Local Dentist and Hygienist Charged With Offenses Related to Healthcare Fraud and False Claims to D.C. Medicaid
WASHINGTON– A local dentist and dental hygienist, at a dental clinic in the District of Columbia, are charged in an indictment with conspiracy and other charges related to health care fraud.
Dr. Steven A. Price, 66, of the District of Columbia, and Keidi C. Moore, 37, of Temple Hills, Maryland, were presented yesterday after the indictment was unsealed charging them with conspiracy, health care fraud, false statements related to a health care fraud matter, and wire fraud. The indictment also includes a forfeiture allegation seeking all proceeds of the alleged crimes.
The charges were announced by U.S. Attorney Matthew M. Graves, Special Agent in Charge Wayne Jacobs, of the FBI Washington Field Office Criminal and Cyber Division, Daniel W. Lucas, Inspector General for the District of Columbia, and Special Agent in Charge Maureen R. Dixon, of the Department of Health and Human Services Office of Inspector General.
According to the indictment, Price operated a dental practice, The Washington Smile Center, in the District of Columbia, where Moore was employed as a dental hygienist. The indictment alleges that, beginning on or about January 1, 2017, and continuing through on or about March 22, 2022, Price and Moore conspired to defraud D.C. Medicaid by filing or causing to be filed false claims for dental services that were not provided to D.C. Medicaid beneficiaries. As part of the scheme, according to the indictment, Price and Moore caused multiple claims for two CDT codes (clinical crown lengthening and space maintainers) to be submitted to D.C. Medicaid, totaling more than $4 million, In some instances, patients were alleged to have been provided more than 30 clinical crown lengthening procedures and more than 20 space maintainers during the relevant period.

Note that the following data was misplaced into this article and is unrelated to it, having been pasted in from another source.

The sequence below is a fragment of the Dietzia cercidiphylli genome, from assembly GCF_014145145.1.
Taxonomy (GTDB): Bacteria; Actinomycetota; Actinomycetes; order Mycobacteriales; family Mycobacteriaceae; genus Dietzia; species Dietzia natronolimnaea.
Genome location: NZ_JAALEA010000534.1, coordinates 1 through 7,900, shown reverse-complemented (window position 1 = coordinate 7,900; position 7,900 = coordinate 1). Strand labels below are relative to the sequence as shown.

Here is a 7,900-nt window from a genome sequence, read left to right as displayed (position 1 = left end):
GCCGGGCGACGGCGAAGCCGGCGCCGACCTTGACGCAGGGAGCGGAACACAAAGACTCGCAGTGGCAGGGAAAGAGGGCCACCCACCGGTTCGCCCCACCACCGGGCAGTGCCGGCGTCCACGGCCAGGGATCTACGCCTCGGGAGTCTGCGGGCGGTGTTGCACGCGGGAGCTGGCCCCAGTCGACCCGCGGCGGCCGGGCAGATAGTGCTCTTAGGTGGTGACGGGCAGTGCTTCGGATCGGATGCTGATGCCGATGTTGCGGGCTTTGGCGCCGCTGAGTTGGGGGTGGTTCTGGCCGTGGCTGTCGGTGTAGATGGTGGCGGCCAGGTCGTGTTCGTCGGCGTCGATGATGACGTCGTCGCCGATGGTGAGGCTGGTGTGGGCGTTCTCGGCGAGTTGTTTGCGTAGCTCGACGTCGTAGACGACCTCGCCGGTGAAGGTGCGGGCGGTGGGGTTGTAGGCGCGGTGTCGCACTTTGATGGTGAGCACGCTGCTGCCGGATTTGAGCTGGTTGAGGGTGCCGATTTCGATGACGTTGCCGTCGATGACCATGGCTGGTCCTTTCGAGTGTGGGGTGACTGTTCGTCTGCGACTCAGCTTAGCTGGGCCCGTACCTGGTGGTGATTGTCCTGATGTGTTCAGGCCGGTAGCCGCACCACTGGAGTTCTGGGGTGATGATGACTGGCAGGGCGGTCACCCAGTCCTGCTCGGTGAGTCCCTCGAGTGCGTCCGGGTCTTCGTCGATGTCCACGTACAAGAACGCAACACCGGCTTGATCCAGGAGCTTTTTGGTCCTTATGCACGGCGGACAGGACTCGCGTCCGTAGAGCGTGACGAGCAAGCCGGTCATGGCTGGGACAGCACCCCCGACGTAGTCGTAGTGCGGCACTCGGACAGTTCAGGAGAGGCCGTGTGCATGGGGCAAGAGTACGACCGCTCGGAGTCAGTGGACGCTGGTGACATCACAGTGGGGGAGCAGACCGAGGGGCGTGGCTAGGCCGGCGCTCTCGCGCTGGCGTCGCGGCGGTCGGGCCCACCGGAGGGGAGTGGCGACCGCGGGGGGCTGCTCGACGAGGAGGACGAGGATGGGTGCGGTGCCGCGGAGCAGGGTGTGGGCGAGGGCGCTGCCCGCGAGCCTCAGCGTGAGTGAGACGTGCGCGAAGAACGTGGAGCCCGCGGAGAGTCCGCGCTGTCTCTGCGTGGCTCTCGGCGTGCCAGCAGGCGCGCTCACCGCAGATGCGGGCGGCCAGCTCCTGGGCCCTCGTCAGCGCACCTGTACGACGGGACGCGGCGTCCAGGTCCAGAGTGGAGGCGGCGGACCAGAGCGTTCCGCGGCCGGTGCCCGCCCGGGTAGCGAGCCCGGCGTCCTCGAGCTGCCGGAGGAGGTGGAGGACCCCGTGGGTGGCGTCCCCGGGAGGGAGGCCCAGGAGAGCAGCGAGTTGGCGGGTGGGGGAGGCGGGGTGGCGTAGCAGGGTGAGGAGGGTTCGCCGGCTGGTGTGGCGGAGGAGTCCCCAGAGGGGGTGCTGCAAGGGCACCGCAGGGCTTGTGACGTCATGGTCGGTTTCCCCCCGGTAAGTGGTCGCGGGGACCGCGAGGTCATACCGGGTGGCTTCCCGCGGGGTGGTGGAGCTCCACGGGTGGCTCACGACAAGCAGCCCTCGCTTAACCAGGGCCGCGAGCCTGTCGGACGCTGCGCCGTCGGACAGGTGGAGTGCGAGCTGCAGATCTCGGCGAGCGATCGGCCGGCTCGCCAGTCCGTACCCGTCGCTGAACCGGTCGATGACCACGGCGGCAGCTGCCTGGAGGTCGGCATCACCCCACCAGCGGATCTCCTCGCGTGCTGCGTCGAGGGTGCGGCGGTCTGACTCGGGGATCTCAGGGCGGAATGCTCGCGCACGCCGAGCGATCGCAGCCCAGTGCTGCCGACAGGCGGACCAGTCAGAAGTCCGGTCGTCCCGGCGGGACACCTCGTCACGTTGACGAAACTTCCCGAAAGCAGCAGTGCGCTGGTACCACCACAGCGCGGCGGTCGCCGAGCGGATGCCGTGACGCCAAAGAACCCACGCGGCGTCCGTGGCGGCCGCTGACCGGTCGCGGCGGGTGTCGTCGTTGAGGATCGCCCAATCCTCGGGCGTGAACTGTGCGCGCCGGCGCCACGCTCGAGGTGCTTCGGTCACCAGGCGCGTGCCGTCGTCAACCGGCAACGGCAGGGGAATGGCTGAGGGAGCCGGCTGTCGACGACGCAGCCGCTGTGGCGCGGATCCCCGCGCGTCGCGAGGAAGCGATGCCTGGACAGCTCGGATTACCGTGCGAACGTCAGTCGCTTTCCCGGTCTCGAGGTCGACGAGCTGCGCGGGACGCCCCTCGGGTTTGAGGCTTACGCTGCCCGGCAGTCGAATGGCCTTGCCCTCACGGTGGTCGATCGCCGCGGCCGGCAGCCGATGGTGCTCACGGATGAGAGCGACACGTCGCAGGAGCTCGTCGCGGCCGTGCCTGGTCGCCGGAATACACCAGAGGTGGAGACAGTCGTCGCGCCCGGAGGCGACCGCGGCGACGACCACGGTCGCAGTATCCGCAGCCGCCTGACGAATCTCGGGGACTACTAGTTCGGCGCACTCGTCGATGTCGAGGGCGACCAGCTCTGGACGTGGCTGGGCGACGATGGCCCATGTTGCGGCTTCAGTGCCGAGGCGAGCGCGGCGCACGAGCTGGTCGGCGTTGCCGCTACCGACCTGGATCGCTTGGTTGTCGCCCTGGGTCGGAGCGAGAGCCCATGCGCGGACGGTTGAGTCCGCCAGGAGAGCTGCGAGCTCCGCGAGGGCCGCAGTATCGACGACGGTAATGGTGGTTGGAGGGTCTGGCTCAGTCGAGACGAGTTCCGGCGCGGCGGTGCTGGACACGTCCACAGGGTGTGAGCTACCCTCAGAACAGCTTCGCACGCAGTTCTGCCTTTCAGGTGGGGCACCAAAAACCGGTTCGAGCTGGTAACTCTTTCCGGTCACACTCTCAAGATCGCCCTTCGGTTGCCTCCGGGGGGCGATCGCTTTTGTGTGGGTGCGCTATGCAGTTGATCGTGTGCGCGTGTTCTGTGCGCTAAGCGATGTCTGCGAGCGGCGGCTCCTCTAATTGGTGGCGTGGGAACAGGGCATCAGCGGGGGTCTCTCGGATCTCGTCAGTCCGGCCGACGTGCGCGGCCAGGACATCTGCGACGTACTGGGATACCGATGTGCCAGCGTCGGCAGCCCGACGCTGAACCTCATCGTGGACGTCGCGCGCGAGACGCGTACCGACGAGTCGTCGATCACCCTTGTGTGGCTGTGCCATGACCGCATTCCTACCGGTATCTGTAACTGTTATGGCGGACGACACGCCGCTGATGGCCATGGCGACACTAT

Conspiracy and wire fraud charges carry statutory maximum of 20 years in prison. The health care fraud charge carries a statutory maximum of 10 years in prison, and the charge of false statements relating to a health care matter carries a statutory maximum of five years. The charges also carry potential financial penalties. The maximum statutory sentence for federal offenses is prescribed by Congress and is provided here for informational purposes. The sentencing will be determined by the court based on the advisory Sentencing Guidelines and other statutory factors.
This case is being investigated by the FBI’s Washington Field Office, the Office of the Inspector General for the District of Columbia - Medicaid Fraud Control Unit, and the Department of Health and Human Services Office of the Inspector General.
The case is being prosecuted by Assistant U.S. Attorney Diane Lucas, with assistance from Assistant U.S. Attorney Anne McNamara.
An indictment is merely an allegation, and all defendants are presumed innocent until proven guilty beyond a reasonable doubt in a court of law.